Names of fuel in Thai script

I’m trying to be more specific when I’m tagging petrol stations. I explicitly tag yes or no for diesel, gasohol 91, etc. and I can determine these types of fuel by reading the Thai script on the signs or the pumps. The problem I have is that the stylized Thai script that is found on signs is very difficult for me to make out. The Thai word for gasohol is fairly obvious, as is diesel, but one that I can’t scope out is the one at the bottom of this photo. There are two words to the left of the high price fuel What are they?

Would someone like to add these Thai fuel words to the Thailand Wiki project pages near the section about fuel company names?


Good idea, if I have your consent perhaps I can upload the stylized version with an English transcription.

Anyway, in order:
91 Gasohol
95 Gasohol
95 Gold
and pot luck for 11 baht 11 satang :stuck_out_tongue:

Thank you. I see that now. It’s an English word spelled with Thai characters, 555. What about the word to the left of that one, the one in the small gold-colored box. I’m thinking now that it means benzine? (เบนซีน)

Please use whatever means you want to clarify these terms. And yes, feel free to use the photo.

Hi Dave,
On the subject of fuel, I see that like me, you mark both the small shacks that sell fuel out of barrels, and the increasing numbers of fuel vending machines that are appearing.
I have been using the name tags “Drummed Fuel” and “Minipump” respectively, for many years now.
Should we try to formalise this in the Wiki, as I see quite a few variants creeping in, such as Robot pump, and Bike petrol ?
I have also seen the word Singer appearing, which is blatantly wrong (as this is the manufacturer of the actual pump) !
Shall we nip it the bud now, or carry on doing our own thing ?
:slight_smile: Russ.

What I have been doing is using a set of tags, actually two sets, that I think reflect the reality of those small gas stops. I don’t use a name like “barreled fuel” for those small stations that sell petrol in a bottle or pumped from a barrel. Same for the newer vending machine pumps. However, I think they should definitely be included in OSM so I’ve developed a uniform set of tags for both situations:

For the barreled fuel I use only:
description:en="A small shop or kiosk selling fuel pumped from a barrel or in small bottles. There are typically no signs present or other services available.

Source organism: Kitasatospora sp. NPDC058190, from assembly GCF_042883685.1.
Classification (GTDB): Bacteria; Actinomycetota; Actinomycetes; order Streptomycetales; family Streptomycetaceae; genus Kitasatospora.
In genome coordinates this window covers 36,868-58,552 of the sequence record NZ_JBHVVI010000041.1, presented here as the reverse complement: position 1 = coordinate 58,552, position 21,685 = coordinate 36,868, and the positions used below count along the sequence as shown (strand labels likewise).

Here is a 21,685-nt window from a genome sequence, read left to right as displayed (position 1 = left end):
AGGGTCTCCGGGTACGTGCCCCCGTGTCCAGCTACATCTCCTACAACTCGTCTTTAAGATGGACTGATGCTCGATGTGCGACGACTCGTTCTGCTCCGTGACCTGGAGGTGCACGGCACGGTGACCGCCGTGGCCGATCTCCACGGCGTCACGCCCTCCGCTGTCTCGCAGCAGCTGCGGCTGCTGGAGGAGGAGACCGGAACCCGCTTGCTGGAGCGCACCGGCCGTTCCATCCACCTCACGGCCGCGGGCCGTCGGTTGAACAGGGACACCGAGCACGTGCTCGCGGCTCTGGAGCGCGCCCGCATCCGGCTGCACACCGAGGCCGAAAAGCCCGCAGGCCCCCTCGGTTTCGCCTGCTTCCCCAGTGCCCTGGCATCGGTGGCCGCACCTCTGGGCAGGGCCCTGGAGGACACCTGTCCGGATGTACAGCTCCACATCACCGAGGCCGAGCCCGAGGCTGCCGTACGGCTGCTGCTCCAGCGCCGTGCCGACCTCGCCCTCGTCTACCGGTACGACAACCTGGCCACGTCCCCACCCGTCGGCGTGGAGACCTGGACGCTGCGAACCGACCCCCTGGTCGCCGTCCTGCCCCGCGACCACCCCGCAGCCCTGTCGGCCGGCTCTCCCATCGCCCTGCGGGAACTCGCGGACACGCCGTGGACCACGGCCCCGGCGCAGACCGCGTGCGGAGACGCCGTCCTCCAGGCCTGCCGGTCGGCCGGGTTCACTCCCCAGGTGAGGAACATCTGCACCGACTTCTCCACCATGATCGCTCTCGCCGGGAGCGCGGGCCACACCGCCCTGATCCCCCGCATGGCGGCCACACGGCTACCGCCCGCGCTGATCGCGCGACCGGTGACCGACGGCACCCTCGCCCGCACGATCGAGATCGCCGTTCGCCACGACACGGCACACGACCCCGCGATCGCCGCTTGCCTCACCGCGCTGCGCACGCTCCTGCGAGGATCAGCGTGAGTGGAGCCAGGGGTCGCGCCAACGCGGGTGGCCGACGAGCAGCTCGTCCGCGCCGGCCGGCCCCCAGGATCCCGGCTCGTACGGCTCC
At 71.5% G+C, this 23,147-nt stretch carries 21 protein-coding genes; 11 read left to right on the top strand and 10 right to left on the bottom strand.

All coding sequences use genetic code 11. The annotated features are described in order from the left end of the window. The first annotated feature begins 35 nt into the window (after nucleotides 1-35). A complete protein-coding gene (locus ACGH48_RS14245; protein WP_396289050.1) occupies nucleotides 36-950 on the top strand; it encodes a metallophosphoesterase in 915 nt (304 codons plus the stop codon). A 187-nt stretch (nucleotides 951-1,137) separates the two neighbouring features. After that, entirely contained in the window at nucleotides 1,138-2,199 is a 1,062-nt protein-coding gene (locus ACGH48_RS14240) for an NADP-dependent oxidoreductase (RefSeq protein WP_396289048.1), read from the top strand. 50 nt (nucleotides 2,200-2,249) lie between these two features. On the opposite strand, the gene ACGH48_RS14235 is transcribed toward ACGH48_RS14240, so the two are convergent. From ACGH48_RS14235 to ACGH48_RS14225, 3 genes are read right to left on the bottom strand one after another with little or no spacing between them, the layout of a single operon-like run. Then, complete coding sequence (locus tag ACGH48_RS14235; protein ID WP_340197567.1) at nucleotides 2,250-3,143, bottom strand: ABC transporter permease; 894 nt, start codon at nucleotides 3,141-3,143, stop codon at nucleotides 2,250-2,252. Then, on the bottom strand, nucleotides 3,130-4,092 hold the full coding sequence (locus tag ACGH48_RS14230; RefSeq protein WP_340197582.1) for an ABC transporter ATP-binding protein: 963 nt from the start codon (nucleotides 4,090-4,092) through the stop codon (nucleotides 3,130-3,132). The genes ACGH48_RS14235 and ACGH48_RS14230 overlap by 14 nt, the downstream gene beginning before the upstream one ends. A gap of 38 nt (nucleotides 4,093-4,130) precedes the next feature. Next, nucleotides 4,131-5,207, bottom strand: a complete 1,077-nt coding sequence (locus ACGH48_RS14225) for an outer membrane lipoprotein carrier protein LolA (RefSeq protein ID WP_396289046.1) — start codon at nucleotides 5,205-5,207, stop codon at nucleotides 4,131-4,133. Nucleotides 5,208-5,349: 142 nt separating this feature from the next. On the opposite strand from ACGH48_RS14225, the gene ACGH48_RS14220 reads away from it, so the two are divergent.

source=GPS, survey

For the vending machine fuel I use a larger set of tags. In addition to the amenity=fuel, I indicate that it is a vending machine accepting cash, open 24/7, and if it has an identifying name of some sort, e.g., Safe Quick Oil, I include that as well. In addition I tag what types of fuel are available, usually gasohol_91 and 95, and often diesel

description:en=“A vending machine accepting cash in notes and/or coin that dispenses automotive fuel 24/7. Most are poorly marked and offer no other services.”

I made some presets for use in JOSM, as much for the sake of consistency as for ease in adding the data. I’m afraid I might be responsible for attaching the name Singer to one of two of these before I realized Singer is a manufacturer. Most times the operator and brand of fuel is unknown.

I never liked the idea of using a name like “drummed fuel” as though it were the name of a station but I can certainly understand why one would want to do something to separate these types of petrol stations from the “real ones”. You would not want to go to one of these places to fill your 100 liter passenger car tank, that’s for sure. Coming up with appropriate tagging to allow someone to decide what sort of station they’re seeing on their Garmin is a challenge.

By tagging them consistently, I’m hopeful that should a better solution present itself in the future, an automated edit could update these petrol stops appropriately and without too much fuss.
i did discuss the tags I ended up using both here and in a OSM Wiki Help topic earlier.

I’m sorry, I was so busy explaining what I do that I forgot to respond to your question.

Yes, formalizing an approach would be good. The Wiki should help spread the word. I fear you and I don’t agree about the use of the name tag however. I find myself in the same situation as you in many ways, as in wanting my GPS tell me what sort of fuel station it is, but want to find a Garmin specific solution to our problem. Since Lambertus slowed production of his maps I was forced to learn how to do it myself. With lots of help from Stephan I’m now building my own maps and am working to understand how to apply custom icons to certain OSM tagged objects. So far, I’ve got custom icons for wats and have been able to specify my own colors for the major highway types. It’s only a matter of time until I develop icons and methods for displaying barreled fuel and vending fuel stops on my Garmin.

Determining vending fuel stops is easy for my tagging scenario. I merely test for amenity=fuel and fuel=vending. If both tags are present, apply a certain icon (yet to be developed).

Barreled fuel is tougher but I’m sure we can come up with a scheme once we agree on how to tag them. Potential pitfalls are that, as far as my research to date indicates, all Garmin devices do not use the same internal codes to generate icons. How all that will play out is as yet unknown.

In addition, Stephan tells me his OSM_Tools server can generate installable Thailand-specific OSM maps for our local community of mappers. Once we get these details resolved, that would be the next step.